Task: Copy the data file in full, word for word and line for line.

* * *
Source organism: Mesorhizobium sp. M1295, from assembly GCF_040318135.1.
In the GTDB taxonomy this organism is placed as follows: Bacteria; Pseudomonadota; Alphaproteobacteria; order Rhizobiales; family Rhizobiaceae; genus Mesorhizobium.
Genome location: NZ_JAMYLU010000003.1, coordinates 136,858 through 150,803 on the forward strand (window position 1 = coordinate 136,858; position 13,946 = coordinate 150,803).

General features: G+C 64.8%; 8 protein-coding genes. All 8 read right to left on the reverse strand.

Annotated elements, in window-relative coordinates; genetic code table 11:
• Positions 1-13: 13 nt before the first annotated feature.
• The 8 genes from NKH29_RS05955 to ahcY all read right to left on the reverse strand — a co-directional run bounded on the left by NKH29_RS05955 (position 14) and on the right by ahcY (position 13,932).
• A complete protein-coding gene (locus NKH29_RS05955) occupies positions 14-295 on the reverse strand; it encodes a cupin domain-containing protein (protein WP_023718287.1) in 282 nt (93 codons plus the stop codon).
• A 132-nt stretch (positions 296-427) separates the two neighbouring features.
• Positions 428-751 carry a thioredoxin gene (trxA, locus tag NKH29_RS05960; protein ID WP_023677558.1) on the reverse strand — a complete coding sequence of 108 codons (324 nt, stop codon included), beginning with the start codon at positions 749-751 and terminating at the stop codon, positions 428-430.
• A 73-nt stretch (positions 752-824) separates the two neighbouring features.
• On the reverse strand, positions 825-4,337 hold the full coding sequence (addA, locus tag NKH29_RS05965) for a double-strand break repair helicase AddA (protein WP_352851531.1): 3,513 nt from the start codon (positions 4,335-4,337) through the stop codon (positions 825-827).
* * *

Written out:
Source organism: Mesorhizobium sp. M1295, from assembly GCF_040318135.1.
In the GTDB taxonomy this organism is placed as follows: Bacteria; Pseudomonadota; Alphaproteobacteria; order Rhizobiales; family Rhizobiaceae; genus Mesorhizobium.
Genome location: NZ_JAMYLU010000003.1, coordinates 136,858 through 150,803 on the forward strand (window position 1 = coordinate 136,858; position 13,946 = coordinate 150,803).

General features: G+C 64.8%; 8 protein-coding genes. All 8 read right to left on the reverse strand.

Annotated elements, in window-relative coordinates; genetic code table 11:
• Positions 1-13: 13 nt before the first annotated feature.
• The 8 genes from NKH29_RS05955 to ahcY all read right to left on the reverse strand — a co-directional run bounded on the left by NKH29_RS05955 (position 14) and on the right by ahcY (position 13,932).
• A complete protein-coding gene (locus NKH29_RS05955) occupies positions 14-295 on the reverse strand; it encodes a cupin domain-containing protein (protein WP_023718287.1) in 282 nt (93 codons plus the stop codon).
• A 132-nt stretch (positions 296-427) separates the two neighbouring features.
• Positions 428-751 carry a thioredoxin gene (trxA, locus tag NKH29_RS05960; protein ID WP_023677558.1) on the reverse strand — a complete coding sequence of 108 codons (324 nt, stop codon included), beginning with the start codon at positions 749-751 and terminating at the stop codon, positions 428-430.
• A 73-nt stretch (positions 752-824) separates the two neighbouring features.
• On the reverse strand, positions 825-4,337 hold the full coding sequence (addA, locus tag NKH29_RS05965) for a double-strand break repair helicase AddA (protein WP_352851531.1): 3,513 nt from the start codon (positions 4,335-4,337) through the stop codon (positions 825-827).